Roadkill (1989)

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Valerie Buhagiar as intern Ramona in Roadkill

Cinematic Canada is always a bridesmaid and never a bride. We’re often referred to by outsiders and inhabitants alike as “America’s little brother," but I don’t think we’re related at all, at least not in the family sense. If the world is a high school, then America is the popular quarterback, and Canada is the offbeat, self-aware kid, marching to their own drumbeat. It’s a shame then, as you can imagine, for a Canadian film enthusiast to sense a lack of representation of the cinematic Canada in mainstream film because to the world, Canada isn’t Canada; it’s a backdrop. A director like Woody Allen relies upon New York because a Woody Allen film lives and breathes the city, but in Canada, Vancouver is San Francisco or Seattle, and Toronto is New York or Chicago. As Canadian film lovers, we often resign ourselves to be content with the occasional blinks of the familiar, while our cities masquerade as American metropolises. Other times, Canadian films are patriotic to an obnoxious extent, and makes you think “Can’t we just play it cool?”. For going against all of the above "standards", I completely love Bruce McDonald’s Roadkill.

Roadkill is filmed in and set in Ontario, along highway 69, but unlike a lot of Canadian films, doesn’t need a distinctly Canadian story. Roadkill is set in Canada, but shies away from the embarrassing über Canadian fanfare that you’d imagine would accompany an Ontario road trip movie. The film follows Ramona (Valerie Buhagiar), a young woman sent to Sudbury to track down a band called Children of Paradise, and bring them back to Toronto. She has plenty of misadventures along the way and encounters all kinds of characters as she’s forced further and further north. The tricky part about Ramona's story is that she doesn't know how to drive. But, her eagerness to join the highway and leave her home gives Ramona a kind of naive, but all the same, adventure-starved air. One particularly great character is a hilariously dark serial-killer wannabe, eager to be join the profession because in Northern Ontario, you're "either a hockey player or you join a life of crime". Others in the cast of oddballs include the voluntarily mute lead singer of Children of Paradise, a dope tokin' taxi driver, and a voracious documentarian (played by director Bruce McDonald).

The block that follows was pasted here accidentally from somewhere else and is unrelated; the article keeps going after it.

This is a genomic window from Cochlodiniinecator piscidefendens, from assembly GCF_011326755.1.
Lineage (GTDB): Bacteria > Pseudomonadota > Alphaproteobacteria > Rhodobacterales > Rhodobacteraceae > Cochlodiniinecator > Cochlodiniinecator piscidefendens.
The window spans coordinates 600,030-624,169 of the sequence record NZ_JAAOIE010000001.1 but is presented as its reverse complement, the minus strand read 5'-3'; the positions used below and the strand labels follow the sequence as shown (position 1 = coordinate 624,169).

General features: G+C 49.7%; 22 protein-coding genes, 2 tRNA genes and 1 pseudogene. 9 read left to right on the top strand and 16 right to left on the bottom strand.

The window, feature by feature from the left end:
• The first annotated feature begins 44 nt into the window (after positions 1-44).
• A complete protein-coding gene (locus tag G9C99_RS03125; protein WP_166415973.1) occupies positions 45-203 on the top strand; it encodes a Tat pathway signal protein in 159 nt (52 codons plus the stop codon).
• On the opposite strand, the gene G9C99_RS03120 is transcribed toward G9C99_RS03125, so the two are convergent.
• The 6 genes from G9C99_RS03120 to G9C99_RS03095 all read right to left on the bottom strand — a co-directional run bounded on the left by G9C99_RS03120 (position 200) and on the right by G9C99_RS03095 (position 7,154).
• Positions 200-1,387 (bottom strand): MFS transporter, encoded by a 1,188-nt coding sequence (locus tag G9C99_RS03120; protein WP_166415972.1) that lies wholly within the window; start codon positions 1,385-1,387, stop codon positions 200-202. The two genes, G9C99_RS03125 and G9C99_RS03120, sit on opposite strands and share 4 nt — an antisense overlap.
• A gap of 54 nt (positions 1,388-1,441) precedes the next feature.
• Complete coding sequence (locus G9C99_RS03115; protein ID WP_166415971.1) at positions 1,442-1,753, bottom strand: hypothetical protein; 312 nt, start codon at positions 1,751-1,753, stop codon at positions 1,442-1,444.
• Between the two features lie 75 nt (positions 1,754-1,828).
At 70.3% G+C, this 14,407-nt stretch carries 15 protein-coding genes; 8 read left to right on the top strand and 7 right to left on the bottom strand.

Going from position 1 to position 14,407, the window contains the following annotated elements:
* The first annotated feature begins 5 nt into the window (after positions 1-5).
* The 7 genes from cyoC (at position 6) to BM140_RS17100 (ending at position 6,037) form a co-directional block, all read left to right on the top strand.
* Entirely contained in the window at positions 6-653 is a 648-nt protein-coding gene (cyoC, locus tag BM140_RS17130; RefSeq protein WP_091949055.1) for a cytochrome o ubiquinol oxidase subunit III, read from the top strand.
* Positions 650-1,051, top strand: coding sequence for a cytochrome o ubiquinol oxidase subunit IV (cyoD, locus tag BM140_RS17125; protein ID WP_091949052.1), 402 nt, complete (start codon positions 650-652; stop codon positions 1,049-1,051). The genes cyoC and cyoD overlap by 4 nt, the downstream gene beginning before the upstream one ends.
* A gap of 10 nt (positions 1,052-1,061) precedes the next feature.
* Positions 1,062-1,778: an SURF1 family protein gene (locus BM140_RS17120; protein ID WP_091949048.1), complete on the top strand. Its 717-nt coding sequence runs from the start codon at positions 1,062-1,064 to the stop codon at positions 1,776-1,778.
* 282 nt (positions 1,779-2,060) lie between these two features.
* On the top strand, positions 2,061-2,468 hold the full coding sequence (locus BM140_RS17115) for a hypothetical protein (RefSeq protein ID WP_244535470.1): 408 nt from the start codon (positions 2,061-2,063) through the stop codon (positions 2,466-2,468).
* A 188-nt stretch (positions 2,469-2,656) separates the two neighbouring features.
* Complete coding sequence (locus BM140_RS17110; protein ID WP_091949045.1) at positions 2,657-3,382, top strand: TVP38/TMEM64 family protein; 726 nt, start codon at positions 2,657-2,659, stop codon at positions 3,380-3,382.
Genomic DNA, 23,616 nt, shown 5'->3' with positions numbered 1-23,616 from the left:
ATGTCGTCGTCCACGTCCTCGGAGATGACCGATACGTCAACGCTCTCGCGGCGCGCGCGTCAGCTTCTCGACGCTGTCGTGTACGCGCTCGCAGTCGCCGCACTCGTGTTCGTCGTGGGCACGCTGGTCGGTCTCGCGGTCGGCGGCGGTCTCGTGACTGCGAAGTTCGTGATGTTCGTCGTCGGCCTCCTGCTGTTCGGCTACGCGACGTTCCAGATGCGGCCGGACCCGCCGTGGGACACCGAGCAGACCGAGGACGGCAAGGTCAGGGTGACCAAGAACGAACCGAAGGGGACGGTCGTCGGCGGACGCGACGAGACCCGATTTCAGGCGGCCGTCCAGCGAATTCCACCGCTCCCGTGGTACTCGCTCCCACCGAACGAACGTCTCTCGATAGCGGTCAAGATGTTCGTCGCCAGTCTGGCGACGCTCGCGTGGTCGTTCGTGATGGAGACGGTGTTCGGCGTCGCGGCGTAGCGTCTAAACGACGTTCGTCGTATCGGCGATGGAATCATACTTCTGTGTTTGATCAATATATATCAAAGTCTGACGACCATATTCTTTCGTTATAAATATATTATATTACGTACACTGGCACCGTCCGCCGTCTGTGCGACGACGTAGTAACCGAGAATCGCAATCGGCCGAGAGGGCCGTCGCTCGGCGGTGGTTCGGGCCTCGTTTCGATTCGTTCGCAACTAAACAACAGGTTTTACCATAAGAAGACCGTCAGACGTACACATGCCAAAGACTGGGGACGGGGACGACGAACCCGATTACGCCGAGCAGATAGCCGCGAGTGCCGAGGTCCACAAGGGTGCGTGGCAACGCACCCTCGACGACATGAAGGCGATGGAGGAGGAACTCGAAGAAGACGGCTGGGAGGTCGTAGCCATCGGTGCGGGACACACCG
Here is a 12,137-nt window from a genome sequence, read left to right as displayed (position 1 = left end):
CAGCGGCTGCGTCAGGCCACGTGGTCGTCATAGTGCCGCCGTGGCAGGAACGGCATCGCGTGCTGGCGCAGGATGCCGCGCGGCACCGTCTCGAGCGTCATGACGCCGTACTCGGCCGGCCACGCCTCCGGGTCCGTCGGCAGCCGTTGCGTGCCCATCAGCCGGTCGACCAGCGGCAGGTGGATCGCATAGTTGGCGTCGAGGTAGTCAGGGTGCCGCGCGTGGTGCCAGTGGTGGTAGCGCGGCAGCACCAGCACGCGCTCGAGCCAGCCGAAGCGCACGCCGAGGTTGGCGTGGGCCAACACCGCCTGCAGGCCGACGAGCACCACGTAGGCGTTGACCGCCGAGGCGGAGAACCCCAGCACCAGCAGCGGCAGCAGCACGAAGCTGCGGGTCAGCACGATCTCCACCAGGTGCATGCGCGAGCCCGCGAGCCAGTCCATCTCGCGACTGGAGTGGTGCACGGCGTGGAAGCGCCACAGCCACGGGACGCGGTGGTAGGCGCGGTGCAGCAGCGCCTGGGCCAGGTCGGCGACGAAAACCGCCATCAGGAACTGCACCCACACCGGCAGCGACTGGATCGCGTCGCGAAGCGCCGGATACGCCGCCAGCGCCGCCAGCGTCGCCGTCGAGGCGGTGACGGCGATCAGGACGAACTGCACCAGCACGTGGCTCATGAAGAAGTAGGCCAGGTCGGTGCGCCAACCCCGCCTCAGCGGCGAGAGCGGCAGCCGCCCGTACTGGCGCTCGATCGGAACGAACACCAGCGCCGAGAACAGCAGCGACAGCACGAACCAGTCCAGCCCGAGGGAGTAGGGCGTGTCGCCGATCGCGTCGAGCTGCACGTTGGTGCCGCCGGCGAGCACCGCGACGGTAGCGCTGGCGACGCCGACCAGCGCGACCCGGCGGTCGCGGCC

What’s so great about Roadkill is how accessible it could potentially be outside of Canada. Sure, non-Canadian audiences might have no idea what Kapuskasing is, or who the Dionne Quintuplets are, or fully "get" the hockey jokes, but aside from a distinctly Canadian flavour, it’s a fun, off the wall road trip movie that’s funny and touching and beautifully dark without being reliant on its setting. But for those who might need some frame of reference, I would liken the spirit of Roadkill to that of the Coen Brothers. Even the opening sequence of a rabbit, anxiously squatting roadside, conjures images of the brothers’ 1987 film, Raising Arizona. And visually, the film is remarkably similar to Kevin Smith’s Clerks. (1994), even radiating that same kind of charm that Clerks. has…the charm of course being in between all the dick jokes. Throw in a strong independent woman à la Frances Ha, and you’ve got Roadkill. I can’t recommend it enough. 


Dir. Bruce McDonald
Starring Valerie Buhagiar, Bruce McDonald, Gerry Quigley, Larry Hudson, Don McKellar
80 mins | Canada

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